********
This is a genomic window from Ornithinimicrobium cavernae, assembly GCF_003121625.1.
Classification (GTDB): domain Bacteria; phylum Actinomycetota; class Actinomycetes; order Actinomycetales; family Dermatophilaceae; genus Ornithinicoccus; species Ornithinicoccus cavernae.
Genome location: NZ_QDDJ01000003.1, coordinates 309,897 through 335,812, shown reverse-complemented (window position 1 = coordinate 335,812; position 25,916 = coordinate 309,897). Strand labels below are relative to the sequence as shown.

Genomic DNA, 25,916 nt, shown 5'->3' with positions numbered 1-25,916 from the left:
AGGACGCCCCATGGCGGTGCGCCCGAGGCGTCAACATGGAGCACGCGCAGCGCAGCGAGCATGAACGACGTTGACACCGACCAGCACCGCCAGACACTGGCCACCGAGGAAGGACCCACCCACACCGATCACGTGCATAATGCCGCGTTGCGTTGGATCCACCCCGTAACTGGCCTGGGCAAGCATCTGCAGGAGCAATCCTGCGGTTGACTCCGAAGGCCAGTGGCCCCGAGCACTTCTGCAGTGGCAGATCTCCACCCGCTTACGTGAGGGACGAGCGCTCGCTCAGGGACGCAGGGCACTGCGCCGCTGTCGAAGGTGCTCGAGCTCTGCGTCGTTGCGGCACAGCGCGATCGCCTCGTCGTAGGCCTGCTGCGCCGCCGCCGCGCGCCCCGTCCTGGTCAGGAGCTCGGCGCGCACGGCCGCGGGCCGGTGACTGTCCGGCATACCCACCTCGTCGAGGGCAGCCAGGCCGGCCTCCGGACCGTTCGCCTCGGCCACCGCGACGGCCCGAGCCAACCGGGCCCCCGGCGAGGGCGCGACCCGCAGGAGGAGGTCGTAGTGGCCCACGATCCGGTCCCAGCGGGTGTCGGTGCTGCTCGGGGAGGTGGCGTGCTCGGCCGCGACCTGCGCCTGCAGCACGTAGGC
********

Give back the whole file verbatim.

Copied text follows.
This is a genomic window from Ornithinimicrobium cavernae, assembly GCF_003121625.1.
Classification (GTDB): domain Bacteria; phylum Actinomycetota; class Actinomycetes; order Actinomycetales; family Dermatophilaceae; genus Ornithinicoccus; species Ornithinicoccus cavernae.
Genome location: NZ_QDDJ01000003.1, coordinates 309,897 through 335,812, shown reverse-complemented (window position 1 = coordinate 335,812; position 25,916 = coordinate 309,897). Strand labels below are relative to the sequence as shown.

Genomic DNA, 25,916 nt, shown 5'->3' with positions numbered 1-25,916 from the left:
AGGACGCCCCATGGCGGTGCGCCCGAGGCGTCAACATGGAGCACGCGCAGCGCAGCGAGCATGAACGACGTTGACACCGACCAGCACCGCCAGACACTGGCCACCGAGGAAGGACCCACCCACACCGATCACGTGCATAATGCCGCGTTGCGTTGGATCCACCCCGTAACTGGCCTGGGCAAGCATCTGCAGGAGCAATCCTGCGGTTGACTCCGAAGGCCAGTGGCCCCGAGCACTTCTGCAGTGGCAGATCTCCACCCGCTTACGTGAGGGACGAGCGCTCGCTCAGGGACGCAGGGCACTGCGCCGCTGTCGAAGGTGCTCGAGCTCTGCGTCGTTGCGGCACAGCGCGATCGCCTCGTCGTAGGCCTGCTGCGCCGCCGCCGCGCGCCCCGTCCTGGTCAGGAGCTCGGCGCGCACGGCCGCGGGCCGGTGACTGTCCGGCATACCCACCTCGTCGAGGGCAGCCAGGCCGGCCTCCGGACCGTTCGCCTCGGCCACCGCGACGGCCCGAGCCAACCGGGCCCCCGGCGAGGGCGCGACCCGCAGGAGGAGGTCGTAGTGGCCCACGATCCGGTCCCAGCGGGTGTCGGTGCTGCTCGGGGAGGTGGCGTGCTCGGCCGCGACCTGCGCCTGCAGCACGTAGGC